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Patrick Andrews

Online tutorials from a tutor's perspective

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Edited by Patrick Andrews, Saturday, 9 Dec 2023, 12:10

As a tutor, it is very helpful to have responses from students during the tutorial.

A few students in recent tutorials have put on their cameras and it is good to see them.  Many students say how my having my camera on helps them to feel more part of the group and reminds them that they are being engaged with in real time.  However, I recognise that there are good reasons why some students might not want their cameras on.

It is good to hear students' voices, at least at the beginning of the tutorial and I do think this also makes everyone feel that we are involved in a collective endeavour.  However, much academic work is done in a written format and use of the text chat option seems reasonable for many tutorials.  It is also quite advantageous in that many people can post at the same time.  It is helpful if students write messages like "This is helpful/I don't understand/I get this/ How is this relevant" in the chat box so I can know their reactions and what they think they are learning.

What can be difficult is to teach with is when students do not give any kind of feedback/response during a tutorial.  This means that the tutor is not clear whether the students are following or whether what is being discussed is too basic.  Just a few comments in the text box or empjis are much appreciated by tutors.

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Patrick Andrews

Tutors discussing what makes a good tutorial

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Edited by Patrick Andrews, Tuesday, 23 May 2023, 14:14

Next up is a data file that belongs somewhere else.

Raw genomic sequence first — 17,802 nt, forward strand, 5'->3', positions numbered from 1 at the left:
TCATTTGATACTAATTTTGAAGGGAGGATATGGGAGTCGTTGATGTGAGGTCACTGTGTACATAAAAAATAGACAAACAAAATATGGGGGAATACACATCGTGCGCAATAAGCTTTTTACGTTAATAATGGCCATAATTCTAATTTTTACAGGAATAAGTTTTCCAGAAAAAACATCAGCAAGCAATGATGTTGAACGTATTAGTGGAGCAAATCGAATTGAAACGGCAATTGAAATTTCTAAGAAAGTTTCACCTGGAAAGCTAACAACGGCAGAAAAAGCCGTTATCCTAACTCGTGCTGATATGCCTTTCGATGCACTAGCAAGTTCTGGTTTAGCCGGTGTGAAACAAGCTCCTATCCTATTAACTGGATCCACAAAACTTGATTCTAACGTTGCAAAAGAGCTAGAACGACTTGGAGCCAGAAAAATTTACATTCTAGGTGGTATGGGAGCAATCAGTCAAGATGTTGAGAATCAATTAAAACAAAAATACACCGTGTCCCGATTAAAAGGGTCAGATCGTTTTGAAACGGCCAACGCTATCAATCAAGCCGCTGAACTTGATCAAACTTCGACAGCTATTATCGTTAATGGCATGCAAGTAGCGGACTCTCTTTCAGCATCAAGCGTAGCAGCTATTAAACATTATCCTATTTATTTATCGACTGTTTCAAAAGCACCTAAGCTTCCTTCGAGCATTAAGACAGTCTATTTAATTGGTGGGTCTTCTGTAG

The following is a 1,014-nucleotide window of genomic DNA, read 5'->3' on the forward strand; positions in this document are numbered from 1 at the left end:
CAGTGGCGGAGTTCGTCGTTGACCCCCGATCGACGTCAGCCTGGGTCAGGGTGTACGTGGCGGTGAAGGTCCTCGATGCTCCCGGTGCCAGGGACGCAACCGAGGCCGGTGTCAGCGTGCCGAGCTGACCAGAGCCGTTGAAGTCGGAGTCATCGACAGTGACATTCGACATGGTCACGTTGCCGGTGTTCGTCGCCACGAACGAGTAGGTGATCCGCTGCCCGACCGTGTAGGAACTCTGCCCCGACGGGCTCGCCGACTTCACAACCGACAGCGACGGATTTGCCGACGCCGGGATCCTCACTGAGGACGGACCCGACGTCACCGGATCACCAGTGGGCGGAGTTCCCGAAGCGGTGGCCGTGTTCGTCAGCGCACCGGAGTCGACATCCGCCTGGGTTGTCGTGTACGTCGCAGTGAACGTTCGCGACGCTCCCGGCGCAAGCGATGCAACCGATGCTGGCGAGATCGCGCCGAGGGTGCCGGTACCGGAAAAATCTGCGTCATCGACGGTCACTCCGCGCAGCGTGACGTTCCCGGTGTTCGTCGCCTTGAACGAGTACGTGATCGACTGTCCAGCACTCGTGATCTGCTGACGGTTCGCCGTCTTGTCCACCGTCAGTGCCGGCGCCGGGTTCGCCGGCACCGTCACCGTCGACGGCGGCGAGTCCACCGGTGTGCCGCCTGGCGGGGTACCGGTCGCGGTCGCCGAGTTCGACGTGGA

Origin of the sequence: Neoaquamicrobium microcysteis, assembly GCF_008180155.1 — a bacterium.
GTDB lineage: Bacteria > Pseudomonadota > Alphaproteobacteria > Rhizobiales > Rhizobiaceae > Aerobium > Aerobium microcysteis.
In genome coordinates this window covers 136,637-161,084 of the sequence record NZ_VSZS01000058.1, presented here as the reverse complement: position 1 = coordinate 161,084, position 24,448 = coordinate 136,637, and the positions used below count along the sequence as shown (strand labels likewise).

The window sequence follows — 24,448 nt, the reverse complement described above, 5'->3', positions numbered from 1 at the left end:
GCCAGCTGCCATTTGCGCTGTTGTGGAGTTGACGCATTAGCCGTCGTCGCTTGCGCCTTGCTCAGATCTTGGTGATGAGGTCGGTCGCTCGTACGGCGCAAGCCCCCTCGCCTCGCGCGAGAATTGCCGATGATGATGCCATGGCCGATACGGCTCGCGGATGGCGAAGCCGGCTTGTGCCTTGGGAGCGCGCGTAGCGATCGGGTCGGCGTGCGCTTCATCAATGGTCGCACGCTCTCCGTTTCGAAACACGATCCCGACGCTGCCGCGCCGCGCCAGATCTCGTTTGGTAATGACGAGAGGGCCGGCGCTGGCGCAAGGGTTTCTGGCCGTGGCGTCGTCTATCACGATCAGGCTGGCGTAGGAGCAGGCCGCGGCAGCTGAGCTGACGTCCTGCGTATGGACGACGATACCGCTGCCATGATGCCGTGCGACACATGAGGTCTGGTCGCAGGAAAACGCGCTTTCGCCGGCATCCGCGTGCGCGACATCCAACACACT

There have been quite heated discussions on OU tutor forums this week about what makes a good tutorial.

Several tutors feel that face to face tutorials are really best and any online tutorial is second best.  Others state that online tutorials are here and that the advantages of convenience are vital for students (and tutors) who are often very busy with other work.

I had one face to face class recently and it was good to meet students.  I also think they very much valued being able to meet each other.  The effect of knowing that they are engaged in the same course and have the same hopes, challenges, desires etc could be very helpful for maintaining their interest in the course.

Online tutorials can also help students to get to know each other and see how they are individuals working with other people who are different but see some aspects in common.  For example, yesterday, I had a tutorial with one student in the UK and another in Dubai.  We established that they both worked in the broad area of the "caring professions" and this helped them to bond. 

For me, a problem arises when students attend but do not participate.  This means that the tutorial becomes rather similar to the rest of the students' experience of the module.  They may be mentally interacting with the content of the module but they are not engaging with other students or enabling the tutor or fellow students to see how they are interpreting the module material and therefore we cannot give feedback.